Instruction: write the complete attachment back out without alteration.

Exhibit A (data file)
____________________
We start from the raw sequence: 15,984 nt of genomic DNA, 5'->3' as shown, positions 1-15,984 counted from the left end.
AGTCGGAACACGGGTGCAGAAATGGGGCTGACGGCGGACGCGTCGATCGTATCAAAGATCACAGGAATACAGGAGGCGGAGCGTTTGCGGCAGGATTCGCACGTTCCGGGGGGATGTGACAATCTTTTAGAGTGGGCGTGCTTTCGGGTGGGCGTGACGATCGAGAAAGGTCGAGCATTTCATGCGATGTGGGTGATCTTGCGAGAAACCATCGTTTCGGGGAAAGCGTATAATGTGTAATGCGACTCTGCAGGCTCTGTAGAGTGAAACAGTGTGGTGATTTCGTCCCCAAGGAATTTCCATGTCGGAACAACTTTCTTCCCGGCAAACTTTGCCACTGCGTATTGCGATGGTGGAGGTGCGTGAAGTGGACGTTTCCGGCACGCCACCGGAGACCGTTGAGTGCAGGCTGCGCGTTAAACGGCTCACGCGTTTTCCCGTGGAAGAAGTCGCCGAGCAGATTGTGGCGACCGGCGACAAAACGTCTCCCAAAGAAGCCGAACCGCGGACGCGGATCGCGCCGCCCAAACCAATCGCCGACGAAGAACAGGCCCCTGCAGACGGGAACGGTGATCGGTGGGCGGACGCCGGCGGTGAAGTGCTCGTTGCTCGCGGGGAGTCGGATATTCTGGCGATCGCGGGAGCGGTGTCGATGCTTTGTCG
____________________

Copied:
We start from the raw sequence: 15,984 nt of genomic DNA, 5'->3' as shown, positions 1-15,984 counted from the left end.
AGTCGGAACACGGGTGCAGAAATGGGGCTGACGGCGGACGCGTCGATCGTATCAAAGATCACAGGAATACAGGAGGCGGAGCGTTTGCGGCAGGATTCGCACGTTCCGGGGGGATGTGACAATCTTTTAGAGTGGGCGTGCTTTCGGGTGGGCGTGACGATCGAGAAAGGTCGAGCATTTCATGCGATGTGGGTGATCTTGCGAGAAACCATCGTTTCGGGGAAAGCGTATAATGTGTAATGCGACTCTGCAGGCTCTGTAGAGTGAAACAGTGTGGTGATTTCGTCCCCAAGGAATTTCCATGTCGGAACAACTTTCTTCCCGGCAAACTTTGCCACTGCGTATTGCGATGGTGGAGGTGCGTGAAGTGGACGTTTCCGGCACGCCACCGGAGACCGTTGAGTGCAGGCTGCGCGTTAAACGGCTCACGCGTTTTCCCGTGGAAGAAGTCGCCGAGCAGATTGTGGCGACCGGCGACAAAACGTCTCCCAAAGAAGCCGAACCGCGGACGCGGATCGCGCCGCCCAAACCAATCGCCGACGAAGAACAGGCCCCTGCAGACGGGAACGGTGATCGGTGGGCGGACGCCGGCGGTGAAGTGCTCGTTGCTCGCGGGGAGTCGGATATTCTGGCGATCGCGGGAGCGGTGTCGATGCTTTGTCG